Until some time in the Unicomp period (after 2001) cases and keys were both PBT. Unicomp retained PBT keys but the cases became an ABS/polycarbonate blend.

Model F

Model F keyboards also usually have a provenance sticker giving the part number. For identification tips on Model F types, see the Wikipedia entry

Beam spring

Surviving examples of beam-spring keyboards are extremely rare, enough so that I have not been able to gather systematic information on identifying them. A Google Images search for "beam-spring keyboard" does yield images of several relatively common types. Many of the survivors were built for either the Displaywriter or the 3278 and 5250-series terminals.


If you are running Linux and have doubts about whether any keys are operating, xev(1) will display keypress/key-release events and what keystroke X interprets them as. Here’s the command:

$ xev -event_mask keyboard

Visually easier testers that are less stringent (don’t give you separate confirmation of a key release) abound on the web and can be found with a search for "keyboard tester". This one is well adapted to testing ModeL Ms.

Disassembly and reassembly

Before disassembling any of these keyboards it’s a good idea to search the web for restoration videos to see how it’s done. Links to some of the better ones can be found in the [references] near the end of this FAQ.

Take pictures before disassembling, especially if the keyboard has a layout anything other than bog-standard ANSI. You want to be able to put the keycaps back on correctly…

One thing to be careful of during reassembly of either an M or an F, before you start re-inserting keys: check carefully that no spring is caught over the edge of its barrel. If you try reinserting a key with the spring caught like that, you will crush and deform the spring, ruining it. Then you’ll have to take the board back apart and replace the flapper, which is a huge pain.

Model M

Once the case is removed, a Medel M has four layers. The topmost is a plastic barrel plate. Underneath it are the switch flappers; they sit on top of a thin mat and two layers of sensor membranes. Beneath those is a metal backplate that provides structural support.

One special tool is required for disassembling all model Ms prior to Unicomp’s "New Model M" reissue in late 2020 - a 5.5mm (7/32in, metric M3) socket hex driver with walls thin enough to fit in the screw wells of the case. Some of the recent Unicomps with "Ultra" slimline cases have the screw heads more exposed, but a thin-wall tool is still what you need to get past the case shoulders near them.

Note that while these screws look like generic PC case screws, they’re not - they’re actually #6 sheet-metal screws designed to self-tap into screw holes that were not molded with threads. The drivers for them are a common tool in the radio-controlled-airplane hobby. A web search for "5.5mm hex driver" turns up many sources.

The Unicomp New Model M (both full-sized and SSK "Space Saver Keyboard" variants) dispenses with the 5.5mm screws in favor of Pozidriv screws (a variant of Philips). You’ll need a Pozidriv #1 screwdriver to work them.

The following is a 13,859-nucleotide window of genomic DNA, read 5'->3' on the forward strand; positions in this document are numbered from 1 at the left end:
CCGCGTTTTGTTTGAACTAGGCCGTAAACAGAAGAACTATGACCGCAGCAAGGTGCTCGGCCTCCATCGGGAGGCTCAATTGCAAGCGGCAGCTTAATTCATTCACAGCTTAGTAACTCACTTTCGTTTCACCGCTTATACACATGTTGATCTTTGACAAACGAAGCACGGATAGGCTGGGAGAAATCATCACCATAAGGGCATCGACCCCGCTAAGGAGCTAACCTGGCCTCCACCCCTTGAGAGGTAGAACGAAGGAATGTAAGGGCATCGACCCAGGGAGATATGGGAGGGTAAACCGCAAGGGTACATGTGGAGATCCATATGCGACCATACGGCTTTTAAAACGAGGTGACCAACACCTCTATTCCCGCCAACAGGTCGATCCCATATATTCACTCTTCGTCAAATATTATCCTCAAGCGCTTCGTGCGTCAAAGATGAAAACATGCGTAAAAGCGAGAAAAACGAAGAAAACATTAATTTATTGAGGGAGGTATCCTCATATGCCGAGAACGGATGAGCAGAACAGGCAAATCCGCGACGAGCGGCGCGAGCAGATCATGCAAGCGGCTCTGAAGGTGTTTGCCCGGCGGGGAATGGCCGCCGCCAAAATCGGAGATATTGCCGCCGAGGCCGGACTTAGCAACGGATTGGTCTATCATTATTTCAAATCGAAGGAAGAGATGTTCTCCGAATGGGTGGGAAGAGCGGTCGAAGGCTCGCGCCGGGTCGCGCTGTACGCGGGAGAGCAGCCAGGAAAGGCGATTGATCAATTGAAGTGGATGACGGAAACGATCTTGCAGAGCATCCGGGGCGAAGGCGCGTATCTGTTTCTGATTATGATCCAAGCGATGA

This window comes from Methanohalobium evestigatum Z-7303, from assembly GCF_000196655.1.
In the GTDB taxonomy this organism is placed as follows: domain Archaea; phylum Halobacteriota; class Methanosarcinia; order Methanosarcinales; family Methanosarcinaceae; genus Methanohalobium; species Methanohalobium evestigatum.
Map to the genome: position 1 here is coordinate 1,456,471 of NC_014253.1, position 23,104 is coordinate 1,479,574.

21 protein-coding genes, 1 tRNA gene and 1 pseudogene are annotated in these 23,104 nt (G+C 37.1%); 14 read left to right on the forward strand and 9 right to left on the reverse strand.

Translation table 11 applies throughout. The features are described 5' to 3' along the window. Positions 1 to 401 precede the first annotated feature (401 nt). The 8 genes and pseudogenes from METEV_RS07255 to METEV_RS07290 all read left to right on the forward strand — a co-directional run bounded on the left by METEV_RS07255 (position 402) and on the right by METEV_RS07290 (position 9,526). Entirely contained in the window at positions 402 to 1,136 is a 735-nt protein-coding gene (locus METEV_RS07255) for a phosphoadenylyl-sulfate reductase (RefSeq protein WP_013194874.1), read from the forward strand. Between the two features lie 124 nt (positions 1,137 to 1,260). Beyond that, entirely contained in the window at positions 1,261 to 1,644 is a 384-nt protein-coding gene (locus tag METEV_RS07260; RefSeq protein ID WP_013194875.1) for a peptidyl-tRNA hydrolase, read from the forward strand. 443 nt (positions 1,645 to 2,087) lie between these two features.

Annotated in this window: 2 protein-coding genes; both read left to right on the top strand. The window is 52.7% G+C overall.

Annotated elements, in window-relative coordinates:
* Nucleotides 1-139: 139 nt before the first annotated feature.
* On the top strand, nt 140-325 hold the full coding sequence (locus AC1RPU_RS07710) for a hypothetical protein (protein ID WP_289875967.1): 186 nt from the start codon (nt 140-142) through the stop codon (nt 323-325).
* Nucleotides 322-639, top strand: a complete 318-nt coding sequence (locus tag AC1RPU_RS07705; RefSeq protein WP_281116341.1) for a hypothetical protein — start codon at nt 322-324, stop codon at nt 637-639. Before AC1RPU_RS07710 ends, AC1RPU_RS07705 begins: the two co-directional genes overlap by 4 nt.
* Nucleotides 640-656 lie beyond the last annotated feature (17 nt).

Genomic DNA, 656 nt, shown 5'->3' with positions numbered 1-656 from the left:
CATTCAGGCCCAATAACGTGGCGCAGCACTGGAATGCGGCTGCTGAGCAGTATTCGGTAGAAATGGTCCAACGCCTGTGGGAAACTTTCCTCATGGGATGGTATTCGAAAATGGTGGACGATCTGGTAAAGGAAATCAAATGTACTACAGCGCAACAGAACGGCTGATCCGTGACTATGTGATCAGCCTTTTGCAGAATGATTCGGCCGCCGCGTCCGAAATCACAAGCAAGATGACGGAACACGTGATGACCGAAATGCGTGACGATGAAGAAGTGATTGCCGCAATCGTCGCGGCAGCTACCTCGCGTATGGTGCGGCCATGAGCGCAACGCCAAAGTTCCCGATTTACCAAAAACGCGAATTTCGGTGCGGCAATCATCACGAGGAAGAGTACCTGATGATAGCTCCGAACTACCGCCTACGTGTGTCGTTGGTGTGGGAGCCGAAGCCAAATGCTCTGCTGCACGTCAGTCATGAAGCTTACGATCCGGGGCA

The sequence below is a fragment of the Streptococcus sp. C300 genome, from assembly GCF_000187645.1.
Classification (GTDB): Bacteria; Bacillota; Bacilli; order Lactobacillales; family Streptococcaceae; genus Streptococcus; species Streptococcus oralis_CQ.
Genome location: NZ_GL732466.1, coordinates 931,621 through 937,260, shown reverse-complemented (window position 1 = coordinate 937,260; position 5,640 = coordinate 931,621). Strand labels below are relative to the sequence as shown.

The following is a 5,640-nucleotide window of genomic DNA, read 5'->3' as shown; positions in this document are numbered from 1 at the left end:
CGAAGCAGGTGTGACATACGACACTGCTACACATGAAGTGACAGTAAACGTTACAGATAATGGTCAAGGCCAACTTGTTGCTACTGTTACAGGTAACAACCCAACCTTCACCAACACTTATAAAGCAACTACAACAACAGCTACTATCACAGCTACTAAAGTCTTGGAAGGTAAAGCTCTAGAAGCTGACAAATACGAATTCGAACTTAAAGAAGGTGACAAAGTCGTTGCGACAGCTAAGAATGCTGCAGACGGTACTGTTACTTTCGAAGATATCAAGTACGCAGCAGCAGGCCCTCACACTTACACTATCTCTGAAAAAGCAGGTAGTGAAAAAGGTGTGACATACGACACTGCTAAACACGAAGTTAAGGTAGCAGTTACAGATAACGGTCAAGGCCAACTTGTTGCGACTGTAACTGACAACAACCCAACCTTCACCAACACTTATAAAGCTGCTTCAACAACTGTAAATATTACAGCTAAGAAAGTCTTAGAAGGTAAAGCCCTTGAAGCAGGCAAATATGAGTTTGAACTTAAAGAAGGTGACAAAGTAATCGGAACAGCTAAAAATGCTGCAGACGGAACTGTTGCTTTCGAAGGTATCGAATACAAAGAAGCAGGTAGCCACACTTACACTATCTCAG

The kind of ribbon sockets the Model M uses are only rated for 10 insertions before the finish on the contacts might wear to the point when they no longer establish a good conductive path for the signal. Worse than that, the ribbon ends get significant wear on each insertion; if you put them through too many you might make them unusable too. It might be possible to repair damaged ribbon ends with a conductive-ink pen, but better to avoid that.

So, minimize ribbon removal and insertion operations as much as possible. This is actually a good reason to store your parts donor keyboards intact rather than disassembling them into parts.

Model F

Once the case is removed, a Model F has six layers. There’s a perforated metal front plate through which the switch barrels protrude, a thin rubber mat, the switch barrels and flappers, the PCB, an insulating sheet of plastic, and a metal backplate.

On an F XT, the controller electronics sit on a peninsula of the PCB holding the capacitative sensor pads. On some Fs, notably including the 3178, the controller electronics are on a daughterboard connected to the PCB by ribbon cables.

I have restored one 1984 Model F XT that had hex-head sheet metal case screws looking exactly like Model M screws, but a half-millimeter larger and requiring a 0.25in hex driver. They’re very similar to #10 sheet metal screws, but with a longer shaft than those have.

I have seen video evidence of other screw sizes on F122s. All have hex heads; if you’re going to restore those you probably want a full nut-driver set.

Beware of trying to remove the spacebar on Model Fs - don’t force it if you feel resistance! On early versions you actually have to separate the front and back plates before it can be done without risk of snapping the clips that hold the spacebar to its stabilizer wire.

This Deskthority thread is about a mod to the F spacebar you can do that will prevent this problem. Use something like a jewelry file or even the kind of emory board made for filing fingernails; shave material off gradually until you reach a point where the clip can be rotated into place without forcing it…

To get the fore- and back-plates apart you need to get the top one to move sideways so it disengages from the locking tabs on the bottom plate. Some variants have an odd-shaped tab near one corner that needs to be bent outward slightly first.

The best way I’ve found to get the top plate loose is to stand the sandwich on end tap one end of the top plate lightly with a hammer. Hold the the plates together with your other hand while you do this, because when they separate all the switch flappers will unseat and fall out. It’s better to remove them when the top plate has been returned to a horizontal position so you don’t risk losing any.

You may want to separate the spacebar flapper from the others and make sure you use it for the spacebar on reassembly, as it tends to wear a little differently from the other keys.